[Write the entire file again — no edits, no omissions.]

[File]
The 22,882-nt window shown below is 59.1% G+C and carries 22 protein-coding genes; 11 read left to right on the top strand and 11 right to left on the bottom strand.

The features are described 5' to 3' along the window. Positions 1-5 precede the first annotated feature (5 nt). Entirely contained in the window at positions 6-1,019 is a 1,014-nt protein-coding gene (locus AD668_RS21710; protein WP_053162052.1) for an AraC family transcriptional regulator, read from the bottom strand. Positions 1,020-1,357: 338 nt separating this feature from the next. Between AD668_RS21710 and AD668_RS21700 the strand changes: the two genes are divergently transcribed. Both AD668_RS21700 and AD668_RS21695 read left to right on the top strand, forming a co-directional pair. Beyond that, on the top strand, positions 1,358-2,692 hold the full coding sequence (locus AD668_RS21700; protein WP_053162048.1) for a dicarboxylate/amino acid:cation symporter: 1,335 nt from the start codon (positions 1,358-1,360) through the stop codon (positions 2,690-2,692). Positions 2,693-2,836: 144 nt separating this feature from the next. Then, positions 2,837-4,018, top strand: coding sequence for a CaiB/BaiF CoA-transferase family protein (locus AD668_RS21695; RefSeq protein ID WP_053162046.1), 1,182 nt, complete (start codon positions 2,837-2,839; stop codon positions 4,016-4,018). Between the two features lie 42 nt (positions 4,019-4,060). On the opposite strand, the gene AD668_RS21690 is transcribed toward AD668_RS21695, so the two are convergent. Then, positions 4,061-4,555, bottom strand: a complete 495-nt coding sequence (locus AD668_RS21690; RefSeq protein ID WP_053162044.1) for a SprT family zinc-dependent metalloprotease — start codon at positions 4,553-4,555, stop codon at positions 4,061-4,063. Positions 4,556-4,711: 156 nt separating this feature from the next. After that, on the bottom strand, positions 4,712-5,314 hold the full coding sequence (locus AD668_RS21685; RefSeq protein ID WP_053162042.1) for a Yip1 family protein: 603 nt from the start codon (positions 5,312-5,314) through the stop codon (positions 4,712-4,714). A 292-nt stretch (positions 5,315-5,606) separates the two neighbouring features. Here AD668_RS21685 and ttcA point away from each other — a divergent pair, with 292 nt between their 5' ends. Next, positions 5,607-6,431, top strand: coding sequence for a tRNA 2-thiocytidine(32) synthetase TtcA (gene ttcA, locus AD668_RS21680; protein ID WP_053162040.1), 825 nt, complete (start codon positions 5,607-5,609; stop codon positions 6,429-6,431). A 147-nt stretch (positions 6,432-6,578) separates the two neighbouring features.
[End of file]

The 22,882-nt window shown below is 59.1% G+C and carries 22 protein-coding genes; 11 read left to right on the top strand and 11 right to left on the bottom strand.

The features are described 5' to 3' along the window. Positions 1-5 precede the first annotated feature (5 nt). Entirely contained in the window at positions 6-1,019 is a 1,014-nt protein-coding gene (locus AD668_RS21710; protein WP_053162052.1) for an AraC family transcriptional regulator, read from the bottom strand. Positions 1,020-1,357: 338 nt separating this feature from the next. Between AD668_RS21710 and AD668_RS21700 the strand changes: the two genes are divergently transcribed. Both AD668_RS21700 and AD668_RS21695 read left to right on the top strand, forming a co-directional pair. Beyond that, on the top strand, positions 1,358-2,692 hold the full coding sequence (locus AD668_RS21700; protein WP_053162048.1) for a dicarboxylate/amino acid:cation symporter: 1,335 nt from the start codon (positions 1,358-1,360) through the stop codon (positions 2,690-2,692). Positions 2,693-2,836: 144 nt separating this feature from the next. Then, positions 2,837-4,018, top strand: coding sequence for a CaiB/BaiF CoA-transferase family protein (locus AD668_RS21695; RefSeq protein ID WP_053162046.1), 1,182 nt, complete (start codon positions 2,837-2,839; stop codon positions 4,016-4,018). Between the two features lie 42 nt (positions 4,019-4,060). On the opposite strand, the gene AD668_RS21690 is transcribed toward AD668_RS21695, so the two are convergent. Then, positions 4,061-4,555, bottom strand: a complete 495-nt coding sequence (locus AD668_RS21690; RefSeq protein ID WP_053162044.1) for a SprT family zinc-dependent metalloprotease — start codon at positions 4,553-4,555, stop codon at positions 4,061-4,063. Positions 4,556-4,711: 156 nt separating this feature from the next. After that, on the bottom strand, positions 4,712-5,314 hold the full coding sequence (locus AD668_RS21685; RefSeq protein ID WP_053162042.1) for a Yip1 family protein: 603 nt from the start codon (positions 5,312-5,314) through the stop codon (positions 4,712-4,714). A 292-nt stretch (positions 5,315-5,606) separates the two neighbouring features. Here AD668_RS21685 and ttcA point away from each other — a divergent pair, with 292 nt between their 5' ends. Next, positions 5,607-6,431, top strand: coding sequence for a tRNA 2-thiocytidine(32) synthetase TtcA (gene ttcA, locus AD668_RS21680; protein ID WP_053162040.1), 825 nt, complete (start codon positions 5,607-5,609; stop codon positions 6,429-6,431). A 147-nt stretch (positions 6,432-6,578) separates the two neighbouring features.